Wild boar hunting with dogs is allowed from October 1 until the end of February. In this hunt Nordic hunting dogs are used to follow the trail and scent of the boar and bark when they come upon the boar which alerts the hunter of the whereabouts of the boars.
At dawn we will go to the hunting area to look for fresh tracks of wild boars on the trails and at the feeders. We will also use the information obtained through the use of cameras in various parts of the hunting ground, mainly at the feeders.
Once we have an idea of the location of feral pigs and wild boar, depending on which type of pig is desired, we will put the dogs to the scent and tracks with the aide of GPS and radio signals which will keep us informed of the dogs position at all times.
Once we locate the barking dogs we will be able to assess the situation concerning the wild boars. Normally large groups of pigs excite the dogs so the hunter will have to approach the herd with one of our guides, and attempt to resolve the shot. Should a smaller group or even solitary boar try to get away from the dogs harassment the hunter must be prepared to move to one of the hunting grounds where the boar might escape in an attempt to cut off the path of wild boars and allowing a clear shot.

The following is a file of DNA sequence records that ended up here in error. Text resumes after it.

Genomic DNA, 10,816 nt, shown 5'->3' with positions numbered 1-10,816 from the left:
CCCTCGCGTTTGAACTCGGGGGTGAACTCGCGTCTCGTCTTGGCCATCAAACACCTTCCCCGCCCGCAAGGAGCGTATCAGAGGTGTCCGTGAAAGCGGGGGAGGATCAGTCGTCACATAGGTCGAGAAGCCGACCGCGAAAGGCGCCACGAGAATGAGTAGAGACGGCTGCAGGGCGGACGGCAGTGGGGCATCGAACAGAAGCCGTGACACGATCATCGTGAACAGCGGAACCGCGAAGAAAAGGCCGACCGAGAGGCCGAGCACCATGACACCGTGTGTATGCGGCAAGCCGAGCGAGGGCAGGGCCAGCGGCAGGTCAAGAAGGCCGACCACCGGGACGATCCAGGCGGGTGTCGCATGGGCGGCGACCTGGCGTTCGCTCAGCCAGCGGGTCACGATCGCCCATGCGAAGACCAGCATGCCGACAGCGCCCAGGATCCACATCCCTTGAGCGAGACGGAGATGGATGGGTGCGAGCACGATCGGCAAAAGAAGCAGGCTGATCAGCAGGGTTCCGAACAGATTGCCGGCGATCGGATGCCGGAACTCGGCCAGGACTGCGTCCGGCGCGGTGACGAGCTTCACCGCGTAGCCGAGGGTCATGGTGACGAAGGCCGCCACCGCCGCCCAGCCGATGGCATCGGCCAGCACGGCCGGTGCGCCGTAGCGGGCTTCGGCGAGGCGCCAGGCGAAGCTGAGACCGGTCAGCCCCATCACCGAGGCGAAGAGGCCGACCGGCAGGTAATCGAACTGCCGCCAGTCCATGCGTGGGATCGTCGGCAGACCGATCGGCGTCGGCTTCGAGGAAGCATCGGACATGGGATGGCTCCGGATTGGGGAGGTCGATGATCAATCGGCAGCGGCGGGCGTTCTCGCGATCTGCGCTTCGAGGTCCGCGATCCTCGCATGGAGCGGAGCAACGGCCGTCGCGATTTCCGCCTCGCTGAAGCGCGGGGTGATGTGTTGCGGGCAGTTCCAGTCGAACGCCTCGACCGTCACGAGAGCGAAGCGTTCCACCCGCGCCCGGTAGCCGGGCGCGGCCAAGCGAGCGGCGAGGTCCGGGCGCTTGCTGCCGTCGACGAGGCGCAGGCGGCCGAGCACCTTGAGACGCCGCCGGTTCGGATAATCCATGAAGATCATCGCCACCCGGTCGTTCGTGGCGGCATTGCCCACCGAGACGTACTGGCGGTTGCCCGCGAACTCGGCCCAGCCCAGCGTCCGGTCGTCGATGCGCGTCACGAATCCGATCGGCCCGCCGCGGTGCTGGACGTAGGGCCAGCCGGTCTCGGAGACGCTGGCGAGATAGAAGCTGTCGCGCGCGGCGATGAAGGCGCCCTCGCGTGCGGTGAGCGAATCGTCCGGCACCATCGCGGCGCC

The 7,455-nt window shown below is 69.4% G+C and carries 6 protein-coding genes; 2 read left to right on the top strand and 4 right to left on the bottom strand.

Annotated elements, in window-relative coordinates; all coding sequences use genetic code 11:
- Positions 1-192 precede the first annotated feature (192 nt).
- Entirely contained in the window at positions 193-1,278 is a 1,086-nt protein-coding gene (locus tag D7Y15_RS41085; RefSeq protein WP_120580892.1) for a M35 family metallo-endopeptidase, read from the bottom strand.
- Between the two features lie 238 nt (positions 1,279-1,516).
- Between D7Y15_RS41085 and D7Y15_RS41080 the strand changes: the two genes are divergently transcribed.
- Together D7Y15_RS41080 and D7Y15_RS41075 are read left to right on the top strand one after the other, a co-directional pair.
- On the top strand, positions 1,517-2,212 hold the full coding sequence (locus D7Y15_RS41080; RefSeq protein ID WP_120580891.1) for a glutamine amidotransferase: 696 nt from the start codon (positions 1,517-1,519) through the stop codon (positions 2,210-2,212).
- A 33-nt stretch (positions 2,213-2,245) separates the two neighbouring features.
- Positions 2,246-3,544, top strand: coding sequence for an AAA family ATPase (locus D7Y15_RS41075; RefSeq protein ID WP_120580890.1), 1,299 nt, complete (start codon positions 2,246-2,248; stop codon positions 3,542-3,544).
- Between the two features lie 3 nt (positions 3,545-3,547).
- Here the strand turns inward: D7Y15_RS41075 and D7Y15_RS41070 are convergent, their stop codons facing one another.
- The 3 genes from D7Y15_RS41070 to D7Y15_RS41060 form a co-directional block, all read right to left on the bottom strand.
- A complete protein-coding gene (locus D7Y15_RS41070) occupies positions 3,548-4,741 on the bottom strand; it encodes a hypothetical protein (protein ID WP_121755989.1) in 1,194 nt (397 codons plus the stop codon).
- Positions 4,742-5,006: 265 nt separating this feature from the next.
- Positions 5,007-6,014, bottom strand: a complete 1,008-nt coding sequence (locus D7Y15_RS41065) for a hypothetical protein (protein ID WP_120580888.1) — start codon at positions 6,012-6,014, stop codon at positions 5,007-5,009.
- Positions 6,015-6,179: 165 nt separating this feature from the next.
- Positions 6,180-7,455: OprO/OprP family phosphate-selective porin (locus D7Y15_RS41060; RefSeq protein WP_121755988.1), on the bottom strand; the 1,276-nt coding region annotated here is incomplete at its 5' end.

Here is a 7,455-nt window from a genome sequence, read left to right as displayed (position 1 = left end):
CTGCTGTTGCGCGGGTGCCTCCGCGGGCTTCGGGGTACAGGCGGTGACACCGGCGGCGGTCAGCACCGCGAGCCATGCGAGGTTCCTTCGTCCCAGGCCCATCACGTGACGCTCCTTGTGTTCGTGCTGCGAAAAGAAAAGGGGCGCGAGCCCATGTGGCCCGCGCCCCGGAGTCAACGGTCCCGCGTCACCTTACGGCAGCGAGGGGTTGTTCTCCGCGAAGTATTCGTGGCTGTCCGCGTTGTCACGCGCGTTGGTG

The hunt takes about 6 hours and this allows us to have several shots a day.
Undoubtedly, this type of boar hunting is the most exciting and presents more opportunities to shoot. The best conditions for wild boar hunting with dogs are days that are cold and with fresh snow and preferably little or no wind.
This form of hunting requires the hunter to be in good physical shape to endure trotting or running short journeys of up to 2 kilometers in the forest.
Boar hunting with dogs can be combined with Red Deer, Moose, Bear, Roe Deer, Wolf and Lynx. In regards to small game boar hunting can be combined with Woodcock, Duck and Goose.
|October||November and December||January and February|
* Only November.